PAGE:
There are quite a few changes in the film. Some minor, like the first name of Martins was changed from Rollo to Holly, because first, Joseph Cotten didn't like the name and the second in quite a few scenes Anna confuses Holly with Harry, thus embarrassing and humiliating Martins. Anna's nationality is changed from Hungarian to Czechoslovakian, I didn't understand why. May be it had something to with the producer Alexander Korda who was a Hungarian? More significantly the nationality of Martins is changed to American from British, giving a political edge to the story by turning it, to some extent, into a portrait of American naivete and cluelessness. Because of this the whole subplot of Martins (who is an author of cheap pulp westerns) getting mistaken for Great English author Dexter (which Greene says, he modeled after E M Forster) is not there in the film. The film does however keeps the hilarious literary discussion in which poor Martins is asked questions about the "Crisis of Faith in Modern Man," "the technique of contemporary novel" and that where would he "put James Joyce." The scene in which the Russians try to kidnap Anna was removed from the film because Greene and Reed felt that it could potentially be used as a propaganda tactic in the still nascent cold war and that they didn't want to "move people's political emotions." And the ending scene of course. In the original version, though still ambiguous because no words are spoken, Anna and Martins walk off hand in hand. Reed felt it would be too "cynical" just after the funeral and not in line with the characters. He rewrote the scene with the famous long shot of Anna walking off the frame without even looking at Martins.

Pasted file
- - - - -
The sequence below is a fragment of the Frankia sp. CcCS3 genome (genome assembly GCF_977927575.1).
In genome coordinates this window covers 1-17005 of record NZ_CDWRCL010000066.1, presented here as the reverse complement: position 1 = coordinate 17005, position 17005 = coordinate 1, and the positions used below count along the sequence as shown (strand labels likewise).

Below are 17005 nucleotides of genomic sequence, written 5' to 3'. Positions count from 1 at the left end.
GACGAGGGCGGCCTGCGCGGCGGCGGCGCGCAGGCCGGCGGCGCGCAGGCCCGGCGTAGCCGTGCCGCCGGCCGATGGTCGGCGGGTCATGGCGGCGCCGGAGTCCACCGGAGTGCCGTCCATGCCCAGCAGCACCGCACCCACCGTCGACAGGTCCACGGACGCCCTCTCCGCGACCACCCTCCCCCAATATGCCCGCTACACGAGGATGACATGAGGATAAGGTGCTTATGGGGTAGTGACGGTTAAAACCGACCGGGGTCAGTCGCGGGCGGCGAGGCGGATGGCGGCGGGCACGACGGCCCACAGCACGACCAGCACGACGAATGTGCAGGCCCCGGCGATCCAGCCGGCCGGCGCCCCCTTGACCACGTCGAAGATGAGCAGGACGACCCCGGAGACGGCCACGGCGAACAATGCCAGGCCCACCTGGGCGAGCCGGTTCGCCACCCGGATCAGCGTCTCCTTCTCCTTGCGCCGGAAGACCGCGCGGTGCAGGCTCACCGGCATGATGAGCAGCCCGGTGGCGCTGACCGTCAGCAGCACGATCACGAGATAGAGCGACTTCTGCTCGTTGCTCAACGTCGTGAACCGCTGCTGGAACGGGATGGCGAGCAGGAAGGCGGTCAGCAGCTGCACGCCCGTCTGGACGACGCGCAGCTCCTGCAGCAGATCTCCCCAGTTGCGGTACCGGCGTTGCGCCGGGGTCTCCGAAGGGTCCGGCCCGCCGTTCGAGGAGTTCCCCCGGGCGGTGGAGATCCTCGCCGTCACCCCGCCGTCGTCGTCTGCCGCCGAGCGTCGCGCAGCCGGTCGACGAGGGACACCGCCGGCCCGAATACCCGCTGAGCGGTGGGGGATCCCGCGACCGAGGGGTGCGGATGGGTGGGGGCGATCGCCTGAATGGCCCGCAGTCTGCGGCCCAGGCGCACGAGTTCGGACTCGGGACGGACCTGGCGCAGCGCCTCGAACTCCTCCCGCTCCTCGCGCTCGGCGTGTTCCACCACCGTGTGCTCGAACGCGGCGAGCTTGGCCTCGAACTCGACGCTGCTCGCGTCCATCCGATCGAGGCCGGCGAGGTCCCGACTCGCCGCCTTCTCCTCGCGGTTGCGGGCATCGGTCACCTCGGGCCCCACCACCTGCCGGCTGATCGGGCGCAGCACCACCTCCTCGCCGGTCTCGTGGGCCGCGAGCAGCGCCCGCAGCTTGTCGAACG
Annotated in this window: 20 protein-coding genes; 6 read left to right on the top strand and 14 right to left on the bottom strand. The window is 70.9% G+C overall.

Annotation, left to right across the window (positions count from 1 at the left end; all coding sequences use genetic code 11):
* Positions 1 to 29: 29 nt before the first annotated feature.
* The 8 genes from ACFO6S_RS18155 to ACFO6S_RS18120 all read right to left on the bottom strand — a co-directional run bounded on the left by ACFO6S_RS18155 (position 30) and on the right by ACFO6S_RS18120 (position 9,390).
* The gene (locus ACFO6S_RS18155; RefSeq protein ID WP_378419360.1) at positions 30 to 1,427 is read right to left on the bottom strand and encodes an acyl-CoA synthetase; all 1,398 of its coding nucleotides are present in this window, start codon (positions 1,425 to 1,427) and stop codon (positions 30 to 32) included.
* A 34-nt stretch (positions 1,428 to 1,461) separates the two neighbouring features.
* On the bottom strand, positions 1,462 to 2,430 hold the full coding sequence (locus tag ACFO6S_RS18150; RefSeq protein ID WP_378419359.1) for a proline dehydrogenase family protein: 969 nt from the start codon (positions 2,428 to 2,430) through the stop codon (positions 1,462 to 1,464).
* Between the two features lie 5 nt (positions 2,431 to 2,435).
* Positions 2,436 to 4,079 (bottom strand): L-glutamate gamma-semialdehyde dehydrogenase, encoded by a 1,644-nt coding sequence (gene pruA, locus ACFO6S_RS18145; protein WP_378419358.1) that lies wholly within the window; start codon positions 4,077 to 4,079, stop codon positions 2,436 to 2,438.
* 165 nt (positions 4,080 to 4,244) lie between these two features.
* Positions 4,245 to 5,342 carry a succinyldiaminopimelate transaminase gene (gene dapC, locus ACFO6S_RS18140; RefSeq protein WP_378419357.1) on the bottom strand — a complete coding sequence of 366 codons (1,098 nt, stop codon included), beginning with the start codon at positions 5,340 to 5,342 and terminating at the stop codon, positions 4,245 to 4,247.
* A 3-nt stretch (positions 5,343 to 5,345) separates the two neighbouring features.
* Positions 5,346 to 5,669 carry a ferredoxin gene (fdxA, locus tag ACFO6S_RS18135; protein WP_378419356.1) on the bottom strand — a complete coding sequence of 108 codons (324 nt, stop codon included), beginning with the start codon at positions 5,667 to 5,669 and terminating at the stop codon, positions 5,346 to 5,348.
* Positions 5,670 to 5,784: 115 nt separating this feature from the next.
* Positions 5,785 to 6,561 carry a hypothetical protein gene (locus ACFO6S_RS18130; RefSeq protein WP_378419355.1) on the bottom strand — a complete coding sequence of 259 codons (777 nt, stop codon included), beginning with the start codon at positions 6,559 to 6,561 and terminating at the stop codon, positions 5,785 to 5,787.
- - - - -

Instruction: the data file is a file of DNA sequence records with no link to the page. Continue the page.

One other major aspect of the film missing in the book is the use of German dialogues. In the film since we are shown everything through the perspective of Martins, the German dialogues are never subtitled and at least for those who don't know German, the feeling of bafflement, disorientation and mystery experienced by Martins comes across very easily in those scenes which are actually very important aspects of the story. One of my favourite scene for example is with the kid convincing the people that Martins is the murderer. Or the scenes with Anna's landlady cursing the policeman in her German with her blanket all over herself. The landlady is absent entirely and the kid scene doesn't leave as much impression as in the film.